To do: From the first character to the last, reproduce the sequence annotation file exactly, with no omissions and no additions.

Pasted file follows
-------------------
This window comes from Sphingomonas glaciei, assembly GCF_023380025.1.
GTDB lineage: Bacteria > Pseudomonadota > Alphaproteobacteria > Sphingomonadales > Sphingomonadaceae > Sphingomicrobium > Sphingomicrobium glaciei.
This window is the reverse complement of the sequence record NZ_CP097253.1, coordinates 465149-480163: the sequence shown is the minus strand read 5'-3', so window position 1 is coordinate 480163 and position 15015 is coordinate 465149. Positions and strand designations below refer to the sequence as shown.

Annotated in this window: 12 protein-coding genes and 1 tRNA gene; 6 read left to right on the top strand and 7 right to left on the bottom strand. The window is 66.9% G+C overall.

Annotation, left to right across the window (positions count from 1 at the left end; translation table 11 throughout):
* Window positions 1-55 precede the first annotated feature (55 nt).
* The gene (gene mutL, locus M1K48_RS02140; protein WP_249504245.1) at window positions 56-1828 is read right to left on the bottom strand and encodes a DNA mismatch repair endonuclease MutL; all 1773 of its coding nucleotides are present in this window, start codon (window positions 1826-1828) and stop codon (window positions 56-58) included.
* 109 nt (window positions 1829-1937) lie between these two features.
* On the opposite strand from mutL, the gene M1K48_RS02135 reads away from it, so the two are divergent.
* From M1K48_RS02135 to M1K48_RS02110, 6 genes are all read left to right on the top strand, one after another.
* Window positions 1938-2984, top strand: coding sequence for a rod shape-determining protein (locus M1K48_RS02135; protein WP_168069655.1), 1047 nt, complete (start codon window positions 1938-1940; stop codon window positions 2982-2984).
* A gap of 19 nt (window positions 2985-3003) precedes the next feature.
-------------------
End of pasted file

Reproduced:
This window comes from Sphingomonas glaciei, assembly GCF_023380025.1.
GTDB lineage: Bacteria > Pseudomonadota > Alphaproteobacteria > Sphingomonadales > Sphingomonadaceae > Sphingomicrobium > Sphingomicrobium glaciei.
This window is the reverse complement of the sequence record NZ_CP097253.1, coordinates 465149-480163: the sequence shown is the minus strand read 5'-3', so window position 1 is coordinate 480163 and position 15015 is coordinate 465149. Positions and strand designations below refer to the sequence as shown.

Annotated in this window: 12 protein-coding genes and 1 tRNA gene; 6 read left to right on the top strand and 7 right to left on the bottom strand. The window is 66.9% G+C overall.

Annotation, left to right across the window (positions count from 1 at the left end; translation table 11 throughout):
* Window positions 1-55 precede the first annotated feature (55 nt).
* The gene (gene mutL, locus M1K48_RS02140; protein WP_249504245.1) at window positions 56-1828 is read right to left on the bottom strand and encodes a DNA mismatch repair endonuclease MutL; all 1773 of its coding nucleotides are present in this window, start codon (window positions 1826-1828) and stop codon (window positions 56-58) included.
* 109 nt (window positions 1829-1937) lie between these two features.
* On the opposite strand from mutL, the gene M1K48_RS02135 reads away from it, so the two are divergent.
* From M1K48_RS02135 to M1K48_RS02110, 6 genes are all read left to right on the top strand, one after another.
* Window positions 1938-2984, top strand: coding sequence for a rod shape-determining protein (locus M1K48_RS02135; protein WP_168069655.1), 1047 nt, complete (start codon window positions 1938-1940; stop codon window positions 2982-2984).
* A gap of 19 nt (window positions 2985-3003) precedes the next feature.